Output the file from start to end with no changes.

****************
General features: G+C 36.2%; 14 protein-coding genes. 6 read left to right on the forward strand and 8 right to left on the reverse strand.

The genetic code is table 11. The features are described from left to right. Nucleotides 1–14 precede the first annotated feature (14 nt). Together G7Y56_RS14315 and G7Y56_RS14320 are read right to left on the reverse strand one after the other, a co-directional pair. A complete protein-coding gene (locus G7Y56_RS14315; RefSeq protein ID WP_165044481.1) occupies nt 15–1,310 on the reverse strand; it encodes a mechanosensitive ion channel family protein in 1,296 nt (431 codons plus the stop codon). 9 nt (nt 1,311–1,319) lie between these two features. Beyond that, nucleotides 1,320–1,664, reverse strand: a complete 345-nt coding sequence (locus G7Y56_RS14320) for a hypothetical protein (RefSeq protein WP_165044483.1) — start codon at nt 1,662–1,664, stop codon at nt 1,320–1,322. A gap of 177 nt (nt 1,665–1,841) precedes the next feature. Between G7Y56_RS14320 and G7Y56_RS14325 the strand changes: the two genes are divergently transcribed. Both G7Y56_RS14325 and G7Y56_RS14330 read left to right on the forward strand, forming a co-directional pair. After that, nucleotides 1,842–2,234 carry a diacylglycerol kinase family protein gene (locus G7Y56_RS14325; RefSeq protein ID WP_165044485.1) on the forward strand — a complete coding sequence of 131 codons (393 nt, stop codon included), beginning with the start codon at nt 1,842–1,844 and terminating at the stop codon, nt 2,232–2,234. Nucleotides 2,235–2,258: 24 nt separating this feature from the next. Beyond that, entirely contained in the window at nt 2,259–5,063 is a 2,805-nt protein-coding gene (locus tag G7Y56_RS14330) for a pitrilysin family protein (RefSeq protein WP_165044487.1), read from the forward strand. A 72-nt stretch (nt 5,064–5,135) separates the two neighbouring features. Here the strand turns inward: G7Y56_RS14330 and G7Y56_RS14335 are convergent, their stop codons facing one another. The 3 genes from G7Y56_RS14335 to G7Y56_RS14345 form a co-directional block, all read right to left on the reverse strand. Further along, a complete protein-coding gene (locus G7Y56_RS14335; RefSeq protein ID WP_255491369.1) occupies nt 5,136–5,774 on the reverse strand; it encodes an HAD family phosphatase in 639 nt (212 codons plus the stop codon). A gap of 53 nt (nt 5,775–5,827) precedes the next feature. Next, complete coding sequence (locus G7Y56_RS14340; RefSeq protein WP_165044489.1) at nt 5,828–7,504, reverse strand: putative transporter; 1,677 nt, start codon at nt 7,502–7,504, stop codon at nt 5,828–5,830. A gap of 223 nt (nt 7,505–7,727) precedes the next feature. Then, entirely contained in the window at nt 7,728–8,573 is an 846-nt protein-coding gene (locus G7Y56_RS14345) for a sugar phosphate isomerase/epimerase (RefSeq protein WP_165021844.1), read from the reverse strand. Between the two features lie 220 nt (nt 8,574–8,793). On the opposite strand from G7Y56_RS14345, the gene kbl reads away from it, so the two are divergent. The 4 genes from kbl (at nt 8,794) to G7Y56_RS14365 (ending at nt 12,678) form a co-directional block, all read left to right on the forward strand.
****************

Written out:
General features: G+C 36.2%; 14 protein-coding genes. 6 read left to right on the forward strand and 8 right to left on the reverse strand.

The genetic code is table 11. The features are described from left to right. Nucleotides 1–14 precede the first annotated feature (14 nt). Together G7Y56_RS14315 and G7Y56_RS14320 are read right to left on the reverse strand one after the other, a co-directional pair. A complete protein-coding gene (locus G7Y56_RS14315; RefSeq protein ID WP_165044481.1) occupies nt 15–1,310 on the reverse strand; it encodes a mechanosensitive ion channel family protein in 1,296 nt (431 codons plus the stop codon). 9 nt (nt 1,311–1,319) lie between these two features. Beyond that, nucleotides 1,320–1,664, reverse strand: a complete 345-nt coding sequence (locus G7Y56_RS14320) for a hypothetical protein (RefSeq protein WP_165044483.1) — start codon at nt 1,662–1,664, stop codon at nt 1,320–1,322. A gap of 177 nt (nt 1,665–1,841) precedes the next feature. Between G7Y56_RS14320 and G7Y56_RS14325 the strand changes: the two genes are divergently transcribed. Both G7Y56_RS14325 and G7Y56_RS14330 read left to right on the forward strand, forming a co-directional pair. After that, nucleotides 1,842–2,234 carry a diacylglycerol kinase family protein gene (locus G7Y56_RS14325; RefSeq protein ID WP_165044485.1) on the forward strand — a complete coding sequence of 131 codons (393 nt, stop codon included), beginning with the start codon at nt 1,842–1,844 and terminating at the stop codon, nt 2,232–2,234. Nucleotides 2,235–2,258: 24 nt separating this feature from the next. Beyond that, entirely contained in the window at nt 2,259–5,063 is a 2,805-nt protein-coding gene (locus tag G7Y56_RS14330) for a pitrilysin family protein (RefSeq protein WP_165044487.1), read from the forward strand. A 72-nt stretch (nt 5,064–5,135) separates the two neighbouring features. Here the strand turns inward: G7Y56_RS14330 and G7Y56_RS14335 are convergent, their stop codons facing one another. The 3 genes from G7Y56_RS14335 to G7Y56_RS14345 form a co-directional block, all read right to left on the reverse strand. Further along, a complete protein-coding gene (locus G7Y56_RS14335; RefSeq protein ID WP_255491369.1) occupies nt 5,136–5,774 on the reverse strand; it encodes an HAD family phosphatase in 639 nt (212 codons plus the stop codon). A gap of 53 nt (nt 5,775–5,827) precedes the next feature. Next, complete coding sequence (locus G7Y56_RS14340; RefSeq protein WP_165044489.1) at nt 5,828–7,504, reverse strand: putative transporter; 1,677 nt, start codon at nt 7,502–7,504, stop codon at nt 5,828–5,830. A gap of 223 nt (nt 7,505–7,727) precedes the next feature. Then, entirely contained in the window at nt 7,728–8,573 is an 846-nt protein-coding gene (locus G7Y56_RS14345) for a sugar phosphate isomerase/epimerase (RefSeq protein WP_165021844.1), read from the reverse strand. Between the two features lie 220 nt (nt 8,574–8,793). On the opposite strand from G7Y56_RS14345, the gene kbl reads away from it, so the two are divergent. The 4 genes from kbl (at nt 8,794) to G7Y56_RS14365 (ending at nt 12,678) form a co-directional block, all read left to right on the forward strand.